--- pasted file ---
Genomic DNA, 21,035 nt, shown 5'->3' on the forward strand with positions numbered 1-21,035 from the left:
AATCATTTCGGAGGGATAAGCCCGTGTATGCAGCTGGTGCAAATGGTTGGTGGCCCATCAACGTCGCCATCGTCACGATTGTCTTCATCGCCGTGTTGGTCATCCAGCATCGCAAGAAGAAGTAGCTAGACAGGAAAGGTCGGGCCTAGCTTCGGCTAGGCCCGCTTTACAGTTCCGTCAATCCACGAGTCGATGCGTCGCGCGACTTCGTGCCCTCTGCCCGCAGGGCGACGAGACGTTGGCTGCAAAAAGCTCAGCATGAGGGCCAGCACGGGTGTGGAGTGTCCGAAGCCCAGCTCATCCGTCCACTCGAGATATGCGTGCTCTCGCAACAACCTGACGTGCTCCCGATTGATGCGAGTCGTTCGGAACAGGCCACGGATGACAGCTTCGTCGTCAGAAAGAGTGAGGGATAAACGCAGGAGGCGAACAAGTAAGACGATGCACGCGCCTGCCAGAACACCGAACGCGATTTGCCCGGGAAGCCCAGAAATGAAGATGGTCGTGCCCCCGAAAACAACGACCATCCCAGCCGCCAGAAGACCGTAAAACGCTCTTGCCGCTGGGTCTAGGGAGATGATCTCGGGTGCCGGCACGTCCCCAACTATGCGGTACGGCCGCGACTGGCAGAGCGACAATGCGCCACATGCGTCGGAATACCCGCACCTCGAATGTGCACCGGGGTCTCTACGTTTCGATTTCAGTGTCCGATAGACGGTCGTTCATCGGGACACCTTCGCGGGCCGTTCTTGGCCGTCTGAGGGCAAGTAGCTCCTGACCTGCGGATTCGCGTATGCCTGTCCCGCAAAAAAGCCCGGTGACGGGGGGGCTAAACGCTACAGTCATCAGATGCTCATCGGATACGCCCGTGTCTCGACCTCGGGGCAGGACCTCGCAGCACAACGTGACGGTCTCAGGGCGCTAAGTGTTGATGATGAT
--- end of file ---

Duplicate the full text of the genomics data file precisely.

Genomic DNA, 21,035 nt, shown 5'->3' on the forward strand with positions numbered 1-21,035 from the left:
AATCATTTCGGAGGGATAAGCCCGTGTATGCAGCTGGTGCAAATGGTTGGTGGCCCATCAACGTCGCCATCGTCACGATTGTCTTCATCGCCGTGTTGGTCATCCAGCATCGCAAGAAGAAGTAGCTAGACAGGAAAGGTCGGGCCTAGCTTCGGCTAGGCCCGCTTTACAGTTCCGTCAATCCACGAGTCGATGCGTCGCGCGACTTCGTGCCCTCTGCCCGCAGGGCGACGAGACGTTGGCTGCAAAAAGCTCAGCATGAGGGCCAGCACGGGTGTGGAGTGTCCGAAGCCCAGCTCATCCGTCCACTCGAGATATGCGTGCTCTCGCAACAACCTGACGTGCTCCCGATTGATGCGAGTCGTTCGGAACAGGCCACGGATGACAGCTTCGTCGTCAGAAAGAGTGAGGGATAAACGCAGGAGGCGAACAAGTAAGACGATGCACGCGCCTGCCAGAACACCGAACGCGATTTGCCCGGGAAGCCCAGAAATGAAGATGGTCGTGCCCCCGAAAACAACGACCATCCCAGCCGCCAGAAGACCGTAAAACGCTCTTGCCGCTGGGTCTAGGGAGATGATCTCGGGTGCCGGCACGTCCCCAACTATGCGGTACGGCCGCGACTGGCAGAGCGACAATGCGCCACATGCGTCGGAATACCCGCACCTCGAATGTGCACCGGGGTCTCTACGTTTCGATTTCAGTGTCCGATAGACGGTCGTTCATCGGGACACCTTCGCGGGCCGTTCTTGGCCGTCTGAGGGCAAGTAGCTCCTGACCTGCGGATTCGCGTATGCCTGTCCCGCAAAAAAGCCCGGTGACGGGGGGGCTAAACGCTACAGTCATCAGATGCTCATCGGATACGCCCGTGTCTCGACCTCGGGGCAGGACCTCGCAGCACAACGTGACGGTCTCAGGGCGCTAAGTGTTGATGATGAT